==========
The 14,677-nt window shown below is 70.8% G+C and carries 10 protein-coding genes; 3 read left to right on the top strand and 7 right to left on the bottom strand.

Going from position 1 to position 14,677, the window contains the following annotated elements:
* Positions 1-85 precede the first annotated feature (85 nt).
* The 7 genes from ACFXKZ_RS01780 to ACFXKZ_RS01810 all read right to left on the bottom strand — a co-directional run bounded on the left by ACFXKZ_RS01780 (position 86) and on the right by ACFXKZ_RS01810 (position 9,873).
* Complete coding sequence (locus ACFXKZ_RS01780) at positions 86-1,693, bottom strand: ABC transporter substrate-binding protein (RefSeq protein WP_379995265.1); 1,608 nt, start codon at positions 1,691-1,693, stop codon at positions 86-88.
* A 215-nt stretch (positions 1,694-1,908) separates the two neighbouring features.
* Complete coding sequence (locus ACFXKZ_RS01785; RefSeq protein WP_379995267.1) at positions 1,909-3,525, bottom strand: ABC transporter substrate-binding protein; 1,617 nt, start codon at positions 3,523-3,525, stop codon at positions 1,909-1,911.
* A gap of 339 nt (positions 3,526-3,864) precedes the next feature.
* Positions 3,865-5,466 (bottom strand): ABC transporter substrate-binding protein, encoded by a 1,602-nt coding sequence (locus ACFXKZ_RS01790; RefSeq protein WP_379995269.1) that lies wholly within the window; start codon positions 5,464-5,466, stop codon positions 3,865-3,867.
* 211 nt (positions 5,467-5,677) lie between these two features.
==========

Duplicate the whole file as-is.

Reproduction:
The 14,677-nt window shown below is 70.8% G+C and carries 10 protein-coding genes; 3 read left to right on the top strand and 7 right to left on the bottom strand.

Going from position 1 to position 14,677, the window contains the following annotated elements:
* Positions 1-85 precede the first annotated feature (85 nt).
* The 7 genes from ACFXKZ_RS01780 to ACFXKZ_RS01810 all read right to left on the bottom strand — a co-directional run bounded on the left by ACFXKZ_RS01780 (position 86) and on the right by ACFXKZ_RS01810 (position 9,873).
* Complete coding sequence (locus ACFXKZ_RS01780) at positions 86-1,693, bottom strand: ABC transporter substrate-binding protein (RefSeq protein WP_379995265.1); 1,608 nt, start codon at positions 1,691-1,693, stop codon at positions 86-88.
* A 215-nt stretch (positions 1,694-1,908) separates the two neighbouring features.
* Complete coding sequence (locus ACFXKZ_RS01785; RefSeq protein WP_379995267.1) at positions 1,909-3,525, bottom strand: ABC transporter substrate-binding protein; 1,617 nt, start codon at positions 3,523-3,525, stop codon at positions 1,909-1,911.
* A gap of 339 nt (positions 3,526-3,864) precedes the next feature.
* Positions 3,865-5,466 (bottom strand): ABC transporter substrate-binding protein, encoded by a 1,602-nt coding sequence (locus ACFXKZ_RS01790; RefSeq protein WP_379995269.1) that lies wholly within the window; start codon positions 5,464-5,466, stop codon positions 3,865-3,867.
* 211 nt (positions 5,467-5,677) lie between these two features.